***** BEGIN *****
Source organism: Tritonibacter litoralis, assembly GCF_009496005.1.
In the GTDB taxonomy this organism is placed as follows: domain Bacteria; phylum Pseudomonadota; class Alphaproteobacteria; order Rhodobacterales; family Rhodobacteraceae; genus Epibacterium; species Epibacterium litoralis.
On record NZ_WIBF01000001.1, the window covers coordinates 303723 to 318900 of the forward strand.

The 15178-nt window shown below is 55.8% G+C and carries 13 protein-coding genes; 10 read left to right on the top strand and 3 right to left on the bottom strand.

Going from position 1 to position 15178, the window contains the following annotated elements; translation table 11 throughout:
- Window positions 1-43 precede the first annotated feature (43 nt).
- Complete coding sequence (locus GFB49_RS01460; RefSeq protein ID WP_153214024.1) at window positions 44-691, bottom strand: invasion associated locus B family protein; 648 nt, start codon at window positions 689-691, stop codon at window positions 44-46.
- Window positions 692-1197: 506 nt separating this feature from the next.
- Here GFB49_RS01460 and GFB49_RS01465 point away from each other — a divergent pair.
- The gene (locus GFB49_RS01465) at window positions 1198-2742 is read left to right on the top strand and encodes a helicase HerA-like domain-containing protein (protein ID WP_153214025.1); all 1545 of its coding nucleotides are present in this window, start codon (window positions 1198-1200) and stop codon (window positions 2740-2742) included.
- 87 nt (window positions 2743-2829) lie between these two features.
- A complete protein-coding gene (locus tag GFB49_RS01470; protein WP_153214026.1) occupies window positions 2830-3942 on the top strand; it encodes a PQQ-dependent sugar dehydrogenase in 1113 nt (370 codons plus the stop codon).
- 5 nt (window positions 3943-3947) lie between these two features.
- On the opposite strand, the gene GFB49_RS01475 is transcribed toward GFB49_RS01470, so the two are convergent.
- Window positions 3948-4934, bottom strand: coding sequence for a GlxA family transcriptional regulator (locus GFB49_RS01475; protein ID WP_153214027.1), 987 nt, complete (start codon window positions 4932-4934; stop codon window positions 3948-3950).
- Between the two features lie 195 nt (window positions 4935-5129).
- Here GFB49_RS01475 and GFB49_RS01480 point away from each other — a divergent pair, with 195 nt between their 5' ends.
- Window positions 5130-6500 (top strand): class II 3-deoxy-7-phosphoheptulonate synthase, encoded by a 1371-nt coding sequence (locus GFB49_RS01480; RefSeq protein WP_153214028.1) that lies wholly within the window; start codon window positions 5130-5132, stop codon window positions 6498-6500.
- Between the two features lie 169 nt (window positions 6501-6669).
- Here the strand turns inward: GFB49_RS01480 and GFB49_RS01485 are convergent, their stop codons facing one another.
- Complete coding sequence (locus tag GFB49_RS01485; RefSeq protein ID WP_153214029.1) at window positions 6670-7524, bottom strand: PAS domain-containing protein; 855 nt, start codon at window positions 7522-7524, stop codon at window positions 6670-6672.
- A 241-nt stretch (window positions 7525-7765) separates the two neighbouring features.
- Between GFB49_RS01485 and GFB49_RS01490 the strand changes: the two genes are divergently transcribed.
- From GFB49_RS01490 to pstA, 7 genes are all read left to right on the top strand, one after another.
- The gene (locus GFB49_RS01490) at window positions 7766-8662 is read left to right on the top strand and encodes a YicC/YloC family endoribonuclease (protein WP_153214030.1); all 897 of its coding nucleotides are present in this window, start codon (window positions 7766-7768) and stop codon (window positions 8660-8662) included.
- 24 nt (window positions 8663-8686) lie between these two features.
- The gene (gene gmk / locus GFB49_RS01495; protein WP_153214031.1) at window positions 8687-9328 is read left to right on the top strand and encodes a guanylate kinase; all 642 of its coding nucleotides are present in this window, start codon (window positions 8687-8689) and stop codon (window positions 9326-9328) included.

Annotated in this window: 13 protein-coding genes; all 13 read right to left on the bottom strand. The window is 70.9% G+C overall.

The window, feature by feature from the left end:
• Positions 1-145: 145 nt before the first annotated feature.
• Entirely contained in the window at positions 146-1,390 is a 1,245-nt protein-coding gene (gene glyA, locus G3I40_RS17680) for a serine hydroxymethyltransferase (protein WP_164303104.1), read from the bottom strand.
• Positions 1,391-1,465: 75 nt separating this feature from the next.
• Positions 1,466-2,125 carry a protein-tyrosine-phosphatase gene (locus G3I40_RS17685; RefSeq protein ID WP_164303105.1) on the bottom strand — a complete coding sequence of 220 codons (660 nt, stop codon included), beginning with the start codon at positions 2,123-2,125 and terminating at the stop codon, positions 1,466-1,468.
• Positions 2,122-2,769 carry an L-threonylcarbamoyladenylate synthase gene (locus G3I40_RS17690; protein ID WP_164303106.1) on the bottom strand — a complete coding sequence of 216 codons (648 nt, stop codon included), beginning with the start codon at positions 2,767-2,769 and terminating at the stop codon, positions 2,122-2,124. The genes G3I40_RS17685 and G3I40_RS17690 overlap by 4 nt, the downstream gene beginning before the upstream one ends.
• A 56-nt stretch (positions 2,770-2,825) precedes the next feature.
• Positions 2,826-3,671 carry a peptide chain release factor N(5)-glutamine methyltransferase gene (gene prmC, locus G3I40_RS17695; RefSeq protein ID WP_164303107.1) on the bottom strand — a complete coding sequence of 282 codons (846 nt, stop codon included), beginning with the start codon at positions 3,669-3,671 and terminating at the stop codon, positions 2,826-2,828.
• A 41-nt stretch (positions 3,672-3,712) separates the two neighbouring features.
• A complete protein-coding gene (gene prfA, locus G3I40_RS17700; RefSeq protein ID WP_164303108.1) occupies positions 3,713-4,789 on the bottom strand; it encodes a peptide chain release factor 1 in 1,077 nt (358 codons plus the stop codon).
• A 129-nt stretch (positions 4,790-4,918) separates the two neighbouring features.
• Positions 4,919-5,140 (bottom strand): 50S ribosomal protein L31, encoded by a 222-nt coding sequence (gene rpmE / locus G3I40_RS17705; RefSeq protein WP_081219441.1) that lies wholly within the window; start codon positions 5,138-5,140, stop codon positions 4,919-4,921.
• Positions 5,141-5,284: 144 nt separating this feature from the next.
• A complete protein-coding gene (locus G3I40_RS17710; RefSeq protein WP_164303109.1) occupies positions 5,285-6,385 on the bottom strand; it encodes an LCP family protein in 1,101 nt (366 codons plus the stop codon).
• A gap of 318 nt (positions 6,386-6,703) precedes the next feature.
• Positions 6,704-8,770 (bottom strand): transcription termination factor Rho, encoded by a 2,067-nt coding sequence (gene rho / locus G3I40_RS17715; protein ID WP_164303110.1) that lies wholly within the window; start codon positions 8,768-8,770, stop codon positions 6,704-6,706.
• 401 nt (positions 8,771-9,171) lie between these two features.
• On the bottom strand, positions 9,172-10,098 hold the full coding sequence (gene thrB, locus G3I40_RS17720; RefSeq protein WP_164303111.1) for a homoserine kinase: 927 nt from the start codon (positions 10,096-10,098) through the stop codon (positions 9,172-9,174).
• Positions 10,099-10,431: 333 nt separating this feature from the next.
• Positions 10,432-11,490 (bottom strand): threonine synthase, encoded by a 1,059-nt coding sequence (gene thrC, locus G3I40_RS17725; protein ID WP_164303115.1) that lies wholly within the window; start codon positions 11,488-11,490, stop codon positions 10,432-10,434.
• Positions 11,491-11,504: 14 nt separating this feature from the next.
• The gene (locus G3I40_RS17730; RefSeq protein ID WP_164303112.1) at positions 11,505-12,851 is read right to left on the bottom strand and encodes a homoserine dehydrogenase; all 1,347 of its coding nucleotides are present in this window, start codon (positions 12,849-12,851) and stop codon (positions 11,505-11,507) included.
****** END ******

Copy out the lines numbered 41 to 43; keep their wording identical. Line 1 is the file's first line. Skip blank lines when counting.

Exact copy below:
• Positions 5,141-5,284: 144 nt separating this feature from the next.
• A complete protein-coding gene (locus G3I40_RS17710; RefSeq protein WP_164303109.1) occupies positions 5,285-6,385 on the bottom strand; it encodes an LCP family protein in 1,101 nt (366 codons plus the stop codon).
• A gap of 318 nt (positions 6,386-6,703) precedes the next feature.